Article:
- The Washington Times - Thursday, January 22, 2015

John Sawers, the former chief of British intelligence agency MI6, said the West could exercise some restraint when it comes to dealing with Muslims and the Islam faith, and that might help ease tensions.

At the same time, Mr. Sawers said no provocation — perceived or real — justified the terror attacks on the Charlie Hebdo newspaper in Paris “on any basis whatsoever,” he said, The Independent reported.

“There is a requirement for some restraint on the side of those of us in the West,” he said, The Independent reported. “I rather agree with the pope … that respect for others peoples’ religion is an important part of this. If you show disrespect of others’ core values, then you are going to provoke an angry response.”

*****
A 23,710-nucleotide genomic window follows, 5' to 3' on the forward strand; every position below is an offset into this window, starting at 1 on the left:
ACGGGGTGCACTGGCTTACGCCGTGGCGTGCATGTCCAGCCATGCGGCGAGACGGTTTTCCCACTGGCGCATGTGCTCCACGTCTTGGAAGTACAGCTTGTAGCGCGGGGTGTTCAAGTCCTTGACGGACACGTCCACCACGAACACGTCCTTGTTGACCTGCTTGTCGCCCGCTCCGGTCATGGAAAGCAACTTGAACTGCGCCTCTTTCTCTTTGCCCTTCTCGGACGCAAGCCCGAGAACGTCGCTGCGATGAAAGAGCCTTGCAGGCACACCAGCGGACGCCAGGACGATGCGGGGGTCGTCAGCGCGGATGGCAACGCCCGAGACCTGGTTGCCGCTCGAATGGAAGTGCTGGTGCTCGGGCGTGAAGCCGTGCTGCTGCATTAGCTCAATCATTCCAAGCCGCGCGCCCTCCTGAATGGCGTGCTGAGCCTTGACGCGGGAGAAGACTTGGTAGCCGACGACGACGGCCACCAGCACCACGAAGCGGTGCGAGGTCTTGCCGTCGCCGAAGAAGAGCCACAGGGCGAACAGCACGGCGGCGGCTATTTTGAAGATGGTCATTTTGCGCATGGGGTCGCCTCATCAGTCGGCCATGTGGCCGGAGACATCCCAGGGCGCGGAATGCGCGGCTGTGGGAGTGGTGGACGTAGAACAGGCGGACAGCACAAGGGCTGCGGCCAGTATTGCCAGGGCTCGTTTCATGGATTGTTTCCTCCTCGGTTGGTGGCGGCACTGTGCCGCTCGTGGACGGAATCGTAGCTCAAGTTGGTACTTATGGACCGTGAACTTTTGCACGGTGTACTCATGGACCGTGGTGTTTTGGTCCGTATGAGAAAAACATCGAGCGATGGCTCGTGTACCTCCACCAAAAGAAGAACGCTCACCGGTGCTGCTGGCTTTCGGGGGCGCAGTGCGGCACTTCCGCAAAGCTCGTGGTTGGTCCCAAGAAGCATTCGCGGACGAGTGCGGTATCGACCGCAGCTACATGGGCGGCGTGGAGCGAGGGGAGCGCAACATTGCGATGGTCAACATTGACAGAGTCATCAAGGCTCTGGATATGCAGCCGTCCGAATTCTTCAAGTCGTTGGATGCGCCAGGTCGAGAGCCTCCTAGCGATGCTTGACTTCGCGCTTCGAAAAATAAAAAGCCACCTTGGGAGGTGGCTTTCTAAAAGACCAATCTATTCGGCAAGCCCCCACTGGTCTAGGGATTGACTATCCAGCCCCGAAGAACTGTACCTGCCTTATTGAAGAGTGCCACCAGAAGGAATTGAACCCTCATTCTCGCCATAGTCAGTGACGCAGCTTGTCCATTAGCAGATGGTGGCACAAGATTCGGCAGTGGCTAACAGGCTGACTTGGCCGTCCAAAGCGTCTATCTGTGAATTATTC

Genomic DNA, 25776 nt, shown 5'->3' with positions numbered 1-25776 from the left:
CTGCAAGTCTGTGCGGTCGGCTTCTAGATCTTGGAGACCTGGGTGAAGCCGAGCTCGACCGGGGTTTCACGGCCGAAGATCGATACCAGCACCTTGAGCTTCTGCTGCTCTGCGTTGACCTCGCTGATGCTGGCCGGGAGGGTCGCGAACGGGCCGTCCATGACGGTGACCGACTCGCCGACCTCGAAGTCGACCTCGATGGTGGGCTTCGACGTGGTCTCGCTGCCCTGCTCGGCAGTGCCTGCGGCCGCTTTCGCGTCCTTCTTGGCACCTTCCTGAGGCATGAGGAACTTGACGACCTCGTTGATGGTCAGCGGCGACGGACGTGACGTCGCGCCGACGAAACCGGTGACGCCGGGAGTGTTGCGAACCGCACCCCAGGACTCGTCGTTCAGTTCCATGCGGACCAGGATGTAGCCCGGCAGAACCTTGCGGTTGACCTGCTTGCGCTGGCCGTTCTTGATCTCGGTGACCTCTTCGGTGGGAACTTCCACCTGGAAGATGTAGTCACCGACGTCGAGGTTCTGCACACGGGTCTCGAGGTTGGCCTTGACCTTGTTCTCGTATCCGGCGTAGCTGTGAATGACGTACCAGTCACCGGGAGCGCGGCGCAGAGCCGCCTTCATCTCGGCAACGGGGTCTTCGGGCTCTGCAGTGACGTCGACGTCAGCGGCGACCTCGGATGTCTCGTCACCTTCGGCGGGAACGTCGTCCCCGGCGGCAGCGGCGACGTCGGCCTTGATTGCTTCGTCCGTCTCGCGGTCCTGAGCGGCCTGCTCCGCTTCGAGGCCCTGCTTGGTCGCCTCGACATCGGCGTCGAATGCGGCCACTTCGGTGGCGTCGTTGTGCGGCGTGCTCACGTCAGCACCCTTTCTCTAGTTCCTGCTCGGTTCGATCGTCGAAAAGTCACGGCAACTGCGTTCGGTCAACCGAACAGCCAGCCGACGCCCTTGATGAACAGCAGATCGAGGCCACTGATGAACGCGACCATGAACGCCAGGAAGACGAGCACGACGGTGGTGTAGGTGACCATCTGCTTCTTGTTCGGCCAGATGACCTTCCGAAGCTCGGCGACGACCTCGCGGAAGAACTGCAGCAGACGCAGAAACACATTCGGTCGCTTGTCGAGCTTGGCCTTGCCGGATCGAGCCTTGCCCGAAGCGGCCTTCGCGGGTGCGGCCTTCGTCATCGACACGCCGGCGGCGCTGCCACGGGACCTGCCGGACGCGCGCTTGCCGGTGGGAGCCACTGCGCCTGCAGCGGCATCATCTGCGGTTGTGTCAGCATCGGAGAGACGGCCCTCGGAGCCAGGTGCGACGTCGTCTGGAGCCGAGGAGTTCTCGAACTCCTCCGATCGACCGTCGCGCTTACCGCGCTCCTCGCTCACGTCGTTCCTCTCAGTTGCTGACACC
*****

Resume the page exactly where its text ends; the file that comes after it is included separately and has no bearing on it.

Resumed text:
Mr. Sawers also said the public ought to give authorities more leeway to monitor their information — even those who are innocent and not named as suspects — in order to uphold the security of the larger population.

“We have to find a way as a society whereby the technology companies and those responsible for the security of our society can work together so that the interests of both can be met with limited compromise,” he said. “I don’t [think] this is a trade-off between security and privacy — I think they go together.”

• Cheryl K. Chumley can be reached at cchumley@washingtontimes.com.

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